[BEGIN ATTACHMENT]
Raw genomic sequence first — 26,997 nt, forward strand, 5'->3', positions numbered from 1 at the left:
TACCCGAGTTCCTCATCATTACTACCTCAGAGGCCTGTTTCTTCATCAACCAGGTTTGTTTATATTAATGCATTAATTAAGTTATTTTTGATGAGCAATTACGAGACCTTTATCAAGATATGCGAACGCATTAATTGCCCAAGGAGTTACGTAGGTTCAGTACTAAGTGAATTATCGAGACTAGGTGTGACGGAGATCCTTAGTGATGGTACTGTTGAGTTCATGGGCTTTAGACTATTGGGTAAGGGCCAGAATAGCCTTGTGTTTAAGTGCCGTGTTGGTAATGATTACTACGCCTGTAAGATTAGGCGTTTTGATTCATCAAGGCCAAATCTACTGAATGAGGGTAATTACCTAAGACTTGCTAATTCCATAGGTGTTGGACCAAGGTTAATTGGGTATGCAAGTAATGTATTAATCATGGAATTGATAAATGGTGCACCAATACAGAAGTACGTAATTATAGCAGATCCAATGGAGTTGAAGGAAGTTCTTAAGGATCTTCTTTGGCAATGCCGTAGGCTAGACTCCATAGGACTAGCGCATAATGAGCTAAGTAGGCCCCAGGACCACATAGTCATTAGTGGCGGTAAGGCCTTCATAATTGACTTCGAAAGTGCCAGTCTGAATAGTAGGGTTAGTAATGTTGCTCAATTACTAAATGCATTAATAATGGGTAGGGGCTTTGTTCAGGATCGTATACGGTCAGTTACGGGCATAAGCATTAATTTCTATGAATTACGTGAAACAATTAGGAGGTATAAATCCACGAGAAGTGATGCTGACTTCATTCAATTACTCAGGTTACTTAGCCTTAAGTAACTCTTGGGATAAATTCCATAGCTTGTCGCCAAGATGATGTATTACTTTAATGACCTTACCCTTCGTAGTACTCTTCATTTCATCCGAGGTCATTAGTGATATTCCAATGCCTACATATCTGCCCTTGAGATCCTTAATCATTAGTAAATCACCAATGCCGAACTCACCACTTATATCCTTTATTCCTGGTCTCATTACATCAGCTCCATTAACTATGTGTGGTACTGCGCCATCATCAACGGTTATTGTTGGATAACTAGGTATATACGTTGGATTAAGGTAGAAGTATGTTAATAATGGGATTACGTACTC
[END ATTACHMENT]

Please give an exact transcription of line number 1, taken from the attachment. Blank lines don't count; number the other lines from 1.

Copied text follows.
Raw genomic sequence first — 26,997 nt, forward strand, 5'->3', positions numbered from 1 at the left: